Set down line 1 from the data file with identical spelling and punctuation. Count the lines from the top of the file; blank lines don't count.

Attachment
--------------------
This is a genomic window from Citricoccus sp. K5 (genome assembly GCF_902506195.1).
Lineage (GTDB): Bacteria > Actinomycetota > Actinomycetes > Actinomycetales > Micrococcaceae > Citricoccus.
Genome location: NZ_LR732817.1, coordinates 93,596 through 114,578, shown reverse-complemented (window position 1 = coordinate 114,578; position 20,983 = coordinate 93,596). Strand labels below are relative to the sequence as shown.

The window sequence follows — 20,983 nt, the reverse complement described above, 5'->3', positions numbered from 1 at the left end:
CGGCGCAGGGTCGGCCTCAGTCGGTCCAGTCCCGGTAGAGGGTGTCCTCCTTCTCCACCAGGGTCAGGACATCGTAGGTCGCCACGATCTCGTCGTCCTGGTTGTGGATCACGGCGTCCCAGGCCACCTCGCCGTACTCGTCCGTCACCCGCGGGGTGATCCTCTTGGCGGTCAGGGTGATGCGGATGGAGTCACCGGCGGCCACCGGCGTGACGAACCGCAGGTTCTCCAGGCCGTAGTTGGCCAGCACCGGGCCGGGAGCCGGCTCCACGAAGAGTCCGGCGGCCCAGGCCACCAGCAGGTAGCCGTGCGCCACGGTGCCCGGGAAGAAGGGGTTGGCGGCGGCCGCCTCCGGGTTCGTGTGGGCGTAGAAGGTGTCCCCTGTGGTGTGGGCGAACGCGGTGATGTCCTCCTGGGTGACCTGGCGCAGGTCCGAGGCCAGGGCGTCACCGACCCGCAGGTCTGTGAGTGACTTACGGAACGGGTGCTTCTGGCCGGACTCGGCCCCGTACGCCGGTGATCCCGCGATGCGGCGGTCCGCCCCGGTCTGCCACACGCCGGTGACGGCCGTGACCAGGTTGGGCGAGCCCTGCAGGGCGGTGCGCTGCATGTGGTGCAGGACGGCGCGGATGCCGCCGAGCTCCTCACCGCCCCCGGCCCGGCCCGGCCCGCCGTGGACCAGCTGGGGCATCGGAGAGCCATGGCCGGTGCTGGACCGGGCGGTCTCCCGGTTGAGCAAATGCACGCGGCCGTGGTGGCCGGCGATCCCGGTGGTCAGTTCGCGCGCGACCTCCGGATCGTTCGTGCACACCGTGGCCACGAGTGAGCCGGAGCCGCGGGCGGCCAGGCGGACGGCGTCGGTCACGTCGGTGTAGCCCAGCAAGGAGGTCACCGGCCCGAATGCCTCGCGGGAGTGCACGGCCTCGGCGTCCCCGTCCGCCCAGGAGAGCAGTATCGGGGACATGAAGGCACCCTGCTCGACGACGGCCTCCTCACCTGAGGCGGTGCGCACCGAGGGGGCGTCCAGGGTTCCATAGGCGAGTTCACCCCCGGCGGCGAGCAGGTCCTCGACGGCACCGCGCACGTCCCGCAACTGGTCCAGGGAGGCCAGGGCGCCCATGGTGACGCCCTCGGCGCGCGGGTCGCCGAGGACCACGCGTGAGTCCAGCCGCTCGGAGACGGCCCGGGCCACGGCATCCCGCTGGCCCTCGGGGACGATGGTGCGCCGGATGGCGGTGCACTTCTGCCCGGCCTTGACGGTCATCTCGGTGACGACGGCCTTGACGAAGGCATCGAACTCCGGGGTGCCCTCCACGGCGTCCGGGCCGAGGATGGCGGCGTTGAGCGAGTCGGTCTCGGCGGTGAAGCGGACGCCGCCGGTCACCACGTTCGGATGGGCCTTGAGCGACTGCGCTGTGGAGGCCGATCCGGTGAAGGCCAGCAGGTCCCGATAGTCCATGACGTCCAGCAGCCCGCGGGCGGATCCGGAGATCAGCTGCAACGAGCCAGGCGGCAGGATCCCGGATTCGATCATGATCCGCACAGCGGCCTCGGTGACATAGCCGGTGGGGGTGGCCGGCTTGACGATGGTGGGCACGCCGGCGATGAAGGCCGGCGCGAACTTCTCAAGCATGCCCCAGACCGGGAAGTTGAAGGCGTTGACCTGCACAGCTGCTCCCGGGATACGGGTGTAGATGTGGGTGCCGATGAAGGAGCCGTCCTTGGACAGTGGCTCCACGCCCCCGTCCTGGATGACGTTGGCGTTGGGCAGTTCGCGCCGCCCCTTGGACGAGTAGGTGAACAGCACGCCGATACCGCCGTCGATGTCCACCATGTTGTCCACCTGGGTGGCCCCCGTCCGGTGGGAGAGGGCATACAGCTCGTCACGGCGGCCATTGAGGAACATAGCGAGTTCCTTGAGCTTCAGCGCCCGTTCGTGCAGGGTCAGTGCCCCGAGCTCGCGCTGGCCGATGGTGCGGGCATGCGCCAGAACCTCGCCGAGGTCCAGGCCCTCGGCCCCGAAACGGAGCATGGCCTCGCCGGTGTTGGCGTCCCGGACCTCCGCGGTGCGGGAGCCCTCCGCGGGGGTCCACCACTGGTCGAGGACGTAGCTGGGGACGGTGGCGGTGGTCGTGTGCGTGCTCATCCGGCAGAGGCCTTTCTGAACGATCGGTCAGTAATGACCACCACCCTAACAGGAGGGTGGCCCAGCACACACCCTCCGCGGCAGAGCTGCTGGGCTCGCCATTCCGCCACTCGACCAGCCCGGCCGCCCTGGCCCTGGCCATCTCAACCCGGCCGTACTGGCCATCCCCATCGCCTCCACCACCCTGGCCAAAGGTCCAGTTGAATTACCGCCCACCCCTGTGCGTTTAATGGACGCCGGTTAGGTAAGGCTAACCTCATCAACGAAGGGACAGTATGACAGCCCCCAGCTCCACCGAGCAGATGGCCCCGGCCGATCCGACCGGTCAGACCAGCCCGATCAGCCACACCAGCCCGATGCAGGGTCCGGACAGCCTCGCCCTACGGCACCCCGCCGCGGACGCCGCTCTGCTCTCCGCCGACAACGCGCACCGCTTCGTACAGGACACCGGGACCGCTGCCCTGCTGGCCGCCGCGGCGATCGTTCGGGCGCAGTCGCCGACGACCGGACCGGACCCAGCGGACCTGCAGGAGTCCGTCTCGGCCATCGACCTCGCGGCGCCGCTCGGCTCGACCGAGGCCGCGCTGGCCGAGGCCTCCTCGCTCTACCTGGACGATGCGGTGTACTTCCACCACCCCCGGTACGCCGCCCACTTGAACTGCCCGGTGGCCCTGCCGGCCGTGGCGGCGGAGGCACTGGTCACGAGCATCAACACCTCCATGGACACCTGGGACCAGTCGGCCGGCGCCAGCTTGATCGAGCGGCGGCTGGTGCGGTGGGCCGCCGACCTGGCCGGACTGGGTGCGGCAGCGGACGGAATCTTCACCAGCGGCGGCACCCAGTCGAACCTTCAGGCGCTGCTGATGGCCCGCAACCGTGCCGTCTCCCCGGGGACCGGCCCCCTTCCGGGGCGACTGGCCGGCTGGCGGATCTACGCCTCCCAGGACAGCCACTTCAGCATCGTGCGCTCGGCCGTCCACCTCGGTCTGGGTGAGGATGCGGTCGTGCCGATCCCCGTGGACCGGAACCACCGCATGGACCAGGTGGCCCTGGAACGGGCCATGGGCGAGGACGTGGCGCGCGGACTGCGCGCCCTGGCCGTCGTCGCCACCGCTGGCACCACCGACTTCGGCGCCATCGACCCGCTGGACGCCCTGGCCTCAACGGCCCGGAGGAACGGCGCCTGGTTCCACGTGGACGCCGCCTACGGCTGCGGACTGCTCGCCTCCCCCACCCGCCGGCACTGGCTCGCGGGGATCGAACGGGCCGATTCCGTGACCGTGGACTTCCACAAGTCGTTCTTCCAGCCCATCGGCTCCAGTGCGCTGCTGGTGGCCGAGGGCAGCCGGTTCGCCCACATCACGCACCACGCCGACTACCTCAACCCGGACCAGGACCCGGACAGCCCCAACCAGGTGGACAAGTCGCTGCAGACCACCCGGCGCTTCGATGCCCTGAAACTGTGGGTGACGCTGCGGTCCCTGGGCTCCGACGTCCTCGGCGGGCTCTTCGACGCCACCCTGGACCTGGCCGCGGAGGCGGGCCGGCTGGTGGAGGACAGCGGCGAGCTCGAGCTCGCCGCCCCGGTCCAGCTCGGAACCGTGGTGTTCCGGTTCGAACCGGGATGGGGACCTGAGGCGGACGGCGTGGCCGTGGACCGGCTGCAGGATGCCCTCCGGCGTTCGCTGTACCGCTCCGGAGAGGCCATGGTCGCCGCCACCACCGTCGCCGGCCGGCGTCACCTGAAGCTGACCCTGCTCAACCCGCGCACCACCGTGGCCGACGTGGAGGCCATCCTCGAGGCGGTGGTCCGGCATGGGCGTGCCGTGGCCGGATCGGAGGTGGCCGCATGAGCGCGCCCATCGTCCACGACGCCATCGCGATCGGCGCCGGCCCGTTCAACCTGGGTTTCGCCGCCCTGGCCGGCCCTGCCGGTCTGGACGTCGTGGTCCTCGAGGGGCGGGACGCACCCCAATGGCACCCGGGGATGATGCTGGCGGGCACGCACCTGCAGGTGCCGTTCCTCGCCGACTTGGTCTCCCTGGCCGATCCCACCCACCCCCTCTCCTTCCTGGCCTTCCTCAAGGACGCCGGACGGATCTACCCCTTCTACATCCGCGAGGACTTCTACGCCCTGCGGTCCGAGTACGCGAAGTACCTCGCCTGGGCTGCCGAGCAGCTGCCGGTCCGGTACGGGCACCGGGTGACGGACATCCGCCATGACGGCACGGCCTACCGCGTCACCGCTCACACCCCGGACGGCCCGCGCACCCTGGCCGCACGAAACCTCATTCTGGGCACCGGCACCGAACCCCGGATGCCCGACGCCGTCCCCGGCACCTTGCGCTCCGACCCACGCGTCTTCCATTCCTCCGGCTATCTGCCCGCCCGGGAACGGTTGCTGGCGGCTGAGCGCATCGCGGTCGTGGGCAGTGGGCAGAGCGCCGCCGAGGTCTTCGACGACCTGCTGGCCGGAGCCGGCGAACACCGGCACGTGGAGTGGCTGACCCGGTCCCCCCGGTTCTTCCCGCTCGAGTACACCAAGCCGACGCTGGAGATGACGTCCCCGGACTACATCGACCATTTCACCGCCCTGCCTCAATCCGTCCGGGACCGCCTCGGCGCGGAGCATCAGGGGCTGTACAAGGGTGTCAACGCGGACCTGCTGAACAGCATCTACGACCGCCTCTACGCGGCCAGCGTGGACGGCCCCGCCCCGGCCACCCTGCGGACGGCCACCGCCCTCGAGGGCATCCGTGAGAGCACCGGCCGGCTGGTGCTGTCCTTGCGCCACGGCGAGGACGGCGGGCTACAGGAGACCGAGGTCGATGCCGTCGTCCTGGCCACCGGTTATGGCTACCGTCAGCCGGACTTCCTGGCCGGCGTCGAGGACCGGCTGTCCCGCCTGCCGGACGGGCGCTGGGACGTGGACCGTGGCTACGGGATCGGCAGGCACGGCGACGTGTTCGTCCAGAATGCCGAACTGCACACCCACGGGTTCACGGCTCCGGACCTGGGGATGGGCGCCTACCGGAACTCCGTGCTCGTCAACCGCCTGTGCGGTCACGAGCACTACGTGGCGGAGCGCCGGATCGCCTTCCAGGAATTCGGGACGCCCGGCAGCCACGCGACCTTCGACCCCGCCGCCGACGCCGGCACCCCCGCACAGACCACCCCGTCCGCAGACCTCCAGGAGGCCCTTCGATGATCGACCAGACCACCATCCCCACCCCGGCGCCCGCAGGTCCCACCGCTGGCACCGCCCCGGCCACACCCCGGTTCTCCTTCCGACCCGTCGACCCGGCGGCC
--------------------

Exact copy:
This is a genomic window from Citricoccus sp. K5 (genome assembly GCF_902506195.1).